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Arwin

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Indications:

For the treatment of established deep vein thrombosis; central retinal and branch vein thrombosis; priapism; pulmonary hypertension of embolic origin; embolism after insertion of prosthetic cardiac valves; rethrombosis after thrombolytic therapy and rethrombosis after vascular surgery. It is also indicated for the prevention of deep venous thrombosis after repair of the fractured neck of a femur. For the treatment of moderate and severe chronic circulatory disorders of peripheral arteries (eg. arteriosclerosis obliterans, thromboangiitis obliterans, diabetic microangiopathy and Raynaud’s phenomenon). Ancrod has been shown to be useful for maintaining anticoagulation in the presence of Heparin-induced thrombocytopaenia (HIT) and thrombosis. Physicians should have at any time access to fibrinogen enriched cryoprecipitate. Study Results in Patients with early ischaemic Stroke.

Contraindications:

•Known bleeding disorders of any origin or any unexplained excessive bleedings in the past. •Platelet counts of less than 100,000 (even if asymptomatic), exemption : HIT (Heparin- induced thrombocytopaenia). •Planned surgery or short before delivery. •Active ulcerations of the GIT. •Any kind of malignant disease. •Renal stones (increased likelihood of significant urological bleeding). •Severe and uncontrolled arterial hypertension. •Active pulmonary tuberculosis. •Impaired fibrinolysis. •Severe liver disease. •Manifest or impending shock. •I.M.-Injection : Ancrod should not be injected i.m., because of rapid induction of neutralizing antibodies and therefore drug resistance.

Adverse reactions:

•Hypersensitivity reactions : Local or generalized skin reactions (rash and urticaria); appearance of neutralizing antibodies to ancrod with partial or total loss of ancrod activity (drug resistance). •Sometimes pain at injection site (normally mild). This side-effect may be, if necessary, treated with local or oral antihistaminic drugs (eg. clemastine, or diphenhydramine). Bleeding at injection site, thrombophlebitis at local veins, and (paradoxical) arterial thrombotic events. •Occasionally deposition of cleaved fibrinogen derivates in the splen resulting in splenomegaly; rupture is possible, if the spleen is palpated too strongly (life-threatening bleeding and need of splenectomy may result). •Specific side-effects are local and systemic bleeding events. Local bleeding events may be treated with local pressure or surgical dressings, if necessary. Compared with other anticoagulants the risk of systemic bleeding is relatively low. If systemic bleeding is severe enough to warrant fast reversal of ancrod action, fibrinogen should be substituted (please refer to section ’special antidotes’). •Occasionally, increased headache has beend found in patients with known migraine. •Also, chills and fever may occur infrequently. Thrombocytopaenia as side-effect has never been noticed with ancrod in contrast to heparin.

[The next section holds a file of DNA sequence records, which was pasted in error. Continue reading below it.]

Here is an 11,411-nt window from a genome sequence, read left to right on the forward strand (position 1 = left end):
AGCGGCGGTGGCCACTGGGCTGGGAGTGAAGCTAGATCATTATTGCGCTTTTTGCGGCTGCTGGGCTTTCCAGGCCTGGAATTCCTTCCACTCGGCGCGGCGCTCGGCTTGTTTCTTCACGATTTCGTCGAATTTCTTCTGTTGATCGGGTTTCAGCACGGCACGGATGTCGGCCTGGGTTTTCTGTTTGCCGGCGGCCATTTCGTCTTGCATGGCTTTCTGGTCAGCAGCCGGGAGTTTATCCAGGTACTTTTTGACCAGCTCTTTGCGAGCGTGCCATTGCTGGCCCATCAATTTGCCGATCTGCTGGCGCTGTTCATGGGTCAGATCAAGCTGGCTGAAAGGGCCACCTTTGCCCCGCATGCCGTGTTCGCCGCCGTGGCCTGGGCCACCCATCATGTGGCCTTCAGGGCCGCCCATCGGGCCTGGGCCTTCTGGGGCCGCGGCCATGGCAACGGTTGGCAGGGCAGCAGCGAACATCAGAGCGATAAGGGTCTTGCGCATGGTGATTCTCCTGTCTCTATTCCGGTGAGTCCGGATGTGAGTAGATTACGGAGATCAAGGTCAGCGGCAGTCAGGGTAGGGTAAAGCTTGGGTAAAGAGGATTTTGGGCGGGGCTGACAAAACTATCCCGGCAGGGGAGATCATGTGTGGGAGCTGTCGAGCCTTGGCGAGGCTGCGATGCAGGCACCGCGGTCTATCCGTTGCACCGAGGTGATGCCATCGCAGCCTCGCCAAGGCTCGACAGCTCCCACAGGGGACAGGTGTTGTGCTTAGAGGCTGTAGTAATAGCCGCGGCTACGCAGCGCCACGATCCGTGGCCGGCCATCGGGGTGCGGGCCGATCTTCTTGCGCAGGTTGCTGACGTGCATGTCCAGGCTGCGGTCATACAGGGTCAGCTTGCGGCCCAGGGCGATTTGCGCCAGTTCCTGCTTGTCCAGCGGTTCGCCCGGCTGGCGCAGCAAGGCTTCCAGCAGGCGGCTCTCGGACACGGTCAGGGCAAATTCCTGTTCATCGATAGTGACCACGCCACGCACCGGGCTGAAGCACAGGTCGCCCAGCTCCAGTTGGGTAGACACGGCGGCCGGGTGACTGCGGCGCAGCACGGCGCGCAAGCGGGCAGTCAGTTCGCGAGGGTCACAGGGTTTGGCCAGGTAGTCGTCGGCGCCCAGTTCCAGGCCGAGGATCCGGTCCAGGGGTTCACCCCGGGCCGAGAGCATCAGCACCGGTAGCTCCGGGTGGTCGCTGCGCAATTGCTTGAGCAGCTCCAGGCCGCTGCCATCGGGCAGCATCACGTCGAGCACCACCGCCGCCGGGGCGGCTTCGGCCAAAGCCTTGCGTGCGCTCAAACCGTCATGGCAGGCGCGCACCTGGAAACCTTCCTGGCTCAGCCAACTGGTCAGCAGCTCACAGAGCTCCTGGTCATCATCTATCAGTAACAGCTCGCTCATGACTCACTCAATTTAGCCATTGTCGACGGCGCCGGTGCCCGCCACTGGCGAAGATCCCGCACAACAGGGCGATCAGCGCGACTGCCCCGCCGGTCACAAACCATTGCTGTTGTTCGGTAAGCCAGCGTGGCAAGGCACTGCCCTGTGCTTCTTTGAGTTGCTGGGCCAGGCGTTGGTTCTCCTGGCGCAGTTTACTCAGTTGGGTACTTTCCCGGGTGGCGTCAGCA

Interactions:

The risk of bleeding events is increased, if other anticoagulants (eg. coumarines such as warfarin), inhibitors of thrombocytic aggregation such as aspirin, or fibrinolytics such as urokinase are used concomitantly or within a period of 10 days after discontinuation of ancrod. Plasma expanders: Artificial plasma expanders (eg. dextran) may cause severe bleeding in defibrinated patients and should not be administered during or within 10 days of ancrod therapy. Severe GIT-bleedings may result from the concomitant use of NSAIDs, glucocorticosteroids, nicotinic acid derivates, or other drugs with ulcerogenic potential. The danger of thromboembolic events is considerably increased, if ancrod is given immediately after systemic fibrinolytics.

Warnings:

•Known bleeding disorders of any origin or any unexplained excessive bleedings in the past. •Platelet counts of less than 100,000 (even if asymptomatic), exemption : HIT (Heparin- induced thrombocytopaenia). •Planned surgery or short before delivery. •Active ulcerations of the GIT. •Any kind of malignant disease. •Renal stones (increased likelihood of significant urological bleeding). •Severe and uncontrolled arterial hypertension. •Active pulmonary tuberculosis. •Impaired fibrinolysis. •Severe liver disease. •Manifest or impending shock. •I.M.-Injection : Ancrod should not be injected i.m., because of rapid induction of neutralizing antibodies and therefore drug resistance. Pregnancy Category X : Ancrod was not found to be teratogenic in animal studies, but some foetal deaths occurred as a result of placental haemorrhages in animals given high doses; therefore, it should not be used during pregnancy as the defibrinogenation mechanism of ancrod might be expected to interfere with the normal implantation of the fertilized egg.

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